How to Answer Treasure Hunt Questions on the ASVAB Paragraph Comprehension Subtest
Treasure hunt questions on the ASVAB require you to find specific information within the paragraph. The good thing about this type of question is that by employing scanning techniques, you can often find the answer without having to read the entire paragraph. Try the following example:
A new study has found that 21 percent of people arrested in the United States for driving under the influence were arrested again for the same crime within five years. The study, commissioned by the U.S. Department of Justice, analyzed recidivism rates for DUI between 2002 and 2007.
During this period, there were more than 930,000 arrests for DUI. Of these, 195,300 — or 21 percent — were arrested again for violating DUI laws a second time within the established time frame. The study found that 34 percent of the repeat offenses occurred within six months of the original arrest.
How many people were arrested for DUI more than once between 2002 and 2007?
(D)None of the above
By using the scanning technique and letting your eyes quickly scan through the paragraph, you notice that all the large numbers are contained in the middle. If you stop and read the two sentences that include large numbers, you quickly find the answer to the question: Choice (B).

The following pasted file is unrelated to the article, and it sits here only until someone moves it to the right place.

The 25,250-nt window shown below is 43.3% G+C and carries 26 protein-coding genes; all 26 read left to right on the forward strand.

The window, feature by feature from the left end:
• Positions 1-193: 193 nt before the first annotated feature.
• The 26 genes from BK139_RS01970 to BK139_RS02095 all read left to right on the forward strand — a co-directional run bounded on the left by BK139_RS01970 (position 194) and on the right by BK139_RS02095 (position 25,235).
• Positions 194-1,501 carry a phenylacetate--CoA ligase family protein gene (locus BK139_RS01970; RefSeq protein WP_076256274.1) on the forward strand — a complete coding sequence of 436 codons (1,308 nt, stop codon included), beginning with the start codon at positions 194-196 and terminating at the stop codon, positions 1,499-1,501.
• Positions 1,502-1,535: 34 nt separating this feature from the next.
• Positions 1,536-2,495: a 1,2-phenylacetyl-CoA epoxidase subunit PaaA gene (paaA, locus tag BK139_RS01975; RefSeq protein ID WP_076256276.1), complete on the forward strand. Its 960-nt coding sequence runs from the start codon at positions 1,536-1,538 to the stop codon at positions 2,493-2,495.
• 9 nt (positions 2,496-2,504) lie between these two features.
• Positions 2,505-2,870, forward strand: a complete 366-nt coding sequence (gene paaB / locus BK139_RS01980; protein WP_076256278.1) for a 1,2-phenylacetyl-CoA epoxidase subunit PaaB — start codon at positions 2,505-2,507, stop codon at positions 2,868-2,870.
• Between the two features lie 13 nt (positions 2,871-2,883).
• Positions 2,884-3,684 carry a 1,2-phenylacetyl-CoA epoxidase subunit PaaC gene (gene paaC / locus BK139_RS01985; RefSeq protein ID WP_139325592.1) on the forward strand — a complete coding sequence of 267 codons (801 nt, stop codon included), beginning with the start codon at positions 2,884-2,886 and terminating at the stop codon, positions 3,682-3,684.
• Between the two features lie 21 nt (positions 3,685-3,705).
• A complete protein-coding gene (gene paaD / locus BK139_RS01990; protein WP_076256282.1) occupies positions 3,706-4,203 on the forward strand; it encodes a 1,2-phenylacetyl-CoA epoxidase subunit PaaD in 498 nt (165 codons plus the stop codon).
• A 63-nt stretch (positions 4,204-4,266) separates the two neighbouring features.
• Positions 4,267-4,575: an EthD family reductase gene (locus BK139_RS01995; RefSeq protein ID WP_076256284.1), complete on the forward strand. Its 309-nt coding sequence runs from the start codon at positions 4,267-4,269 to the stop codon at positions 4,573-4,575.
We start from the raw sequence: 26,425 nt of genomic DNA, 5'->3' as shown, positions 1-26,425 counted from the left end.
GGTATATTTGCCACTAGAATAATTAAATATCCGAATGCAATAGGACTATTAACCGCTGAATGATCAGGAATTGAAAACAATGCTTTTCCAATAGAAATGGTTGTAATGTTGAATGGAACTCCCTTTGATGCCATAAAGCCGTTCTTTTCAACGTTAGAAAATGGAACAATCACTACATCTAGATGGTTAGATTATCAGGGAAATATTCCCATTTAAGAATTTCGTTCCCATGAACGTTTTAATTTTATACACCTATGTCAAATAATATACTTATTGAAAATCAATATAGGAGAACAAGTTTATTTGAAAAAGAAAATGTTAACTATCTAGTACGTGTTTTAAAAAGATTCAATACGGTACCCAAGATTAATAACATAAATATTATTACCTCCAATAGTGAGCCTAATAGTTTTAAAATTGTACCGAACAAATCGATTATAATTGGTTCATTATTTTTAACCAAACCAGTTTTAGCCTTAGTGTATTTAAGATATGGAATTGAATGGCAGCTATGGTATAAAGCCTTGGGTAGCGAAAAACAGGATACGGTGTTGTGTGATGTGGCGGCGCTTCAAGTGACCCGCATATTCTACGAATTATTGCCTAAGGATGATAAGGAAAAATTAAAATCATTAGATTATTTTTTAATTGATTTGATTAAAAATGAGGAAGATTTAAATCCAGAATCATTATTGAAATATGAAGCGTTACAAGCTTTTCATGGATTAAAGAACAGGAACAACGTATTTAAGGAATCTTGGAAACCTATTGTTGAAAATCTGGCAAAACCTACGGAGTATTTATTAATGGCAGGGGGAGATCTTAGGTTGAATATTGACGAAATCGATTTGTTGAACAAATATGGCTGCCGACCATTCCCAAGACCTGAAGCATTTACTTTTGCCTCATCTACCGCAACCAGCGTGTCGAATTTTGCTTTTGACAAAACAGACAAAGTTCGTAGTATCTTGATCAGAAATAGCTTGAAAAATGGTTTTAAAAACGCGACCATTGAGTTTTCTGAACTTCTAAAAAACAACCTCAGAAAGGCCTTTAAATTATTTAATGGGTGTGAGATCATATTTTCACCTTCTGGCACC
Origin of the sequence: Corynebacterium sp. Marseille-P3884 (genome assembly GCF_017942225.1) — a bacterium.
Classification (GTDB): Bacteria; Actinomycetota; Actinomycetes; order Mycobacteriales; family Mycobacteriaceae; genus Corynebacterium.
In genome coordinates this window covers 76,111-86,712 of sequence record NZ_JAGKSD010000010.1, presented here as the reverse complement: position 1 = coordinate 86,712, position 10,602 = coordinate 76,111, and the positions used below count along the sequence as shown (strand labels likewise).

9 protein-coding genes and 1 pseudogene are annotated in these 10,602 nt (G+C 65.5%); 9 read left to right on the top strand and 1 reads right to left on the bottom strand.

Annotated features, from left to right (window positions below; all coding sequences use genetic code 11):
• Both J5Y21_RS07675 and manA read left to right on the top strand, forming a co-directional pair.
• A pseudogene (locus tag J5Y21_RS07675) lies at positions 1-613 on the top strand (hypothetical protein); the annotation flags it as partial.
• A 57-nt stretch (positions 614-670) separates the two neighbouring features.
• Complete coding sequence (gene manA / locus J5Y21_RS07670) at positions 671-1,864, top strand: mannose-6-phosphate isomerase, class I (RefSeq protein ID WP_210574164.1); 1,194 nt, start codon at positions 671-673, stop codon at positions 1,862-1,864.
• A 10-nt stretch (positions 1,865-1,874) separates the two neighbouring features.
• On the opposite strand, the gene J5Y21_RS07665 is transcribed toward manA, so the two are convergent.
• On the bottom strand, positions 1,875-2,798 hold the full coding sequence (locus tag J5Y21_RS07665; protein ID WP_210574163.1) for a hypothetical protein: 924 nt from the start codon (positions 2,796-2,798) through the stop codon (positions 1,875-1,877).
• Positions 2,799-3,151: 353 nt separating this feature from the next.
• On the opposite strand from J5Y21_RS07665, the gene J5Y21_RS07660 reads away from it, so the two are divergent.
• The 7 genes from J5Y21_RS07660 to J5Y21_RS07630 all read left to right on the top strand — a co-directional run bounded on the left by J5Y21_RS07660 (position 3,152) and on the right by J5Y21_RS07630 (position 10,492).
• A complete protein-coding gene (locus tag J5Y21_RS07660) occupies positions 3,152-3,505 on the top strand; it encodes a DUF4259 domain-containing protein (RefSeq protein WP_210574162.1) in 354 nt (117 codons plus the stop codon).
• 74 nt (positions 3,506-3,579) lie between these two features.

Sometimes the answer isn’t so obvious, and you have to dig a little deeper to find the treasure. Take the following question, for example:
George Armstrong Custer (December 5, 1839–June 25, 1876) was a U.S. Army officer and cavalry commander in the Civil War and the American Indian Wars. At the start of the Civil War, Custer was a cadet at the U.S. Military Academy at West Point, and his class’s graduation was accelerated so that they could enter the war.
Early in the Gettysburg Campaign, Custer’s association with cavalry commander Major General Alfred Pleasonton earned him a promotion at the age of 23 from first lieutenant to brigadier general of volunteers. By the end of the Civil War (April 9, 1865), Custer had achieved the rank of major general of volunteers but was reduced to his permanent grade of captain in the regular army when the troops were sent home.
How old was George Custer at the end of the Civil War?
The answer is still right there in the paragraph, but you have to use a little judgment (and math) to find it. General Custer was born on December 5, 1839 (which you can find in the first sentence) and the Civil War ended on April 9, 1865 (which the last sentence tells you). Therefore, Custer was 25 years old, Choice (B), at the end of the war.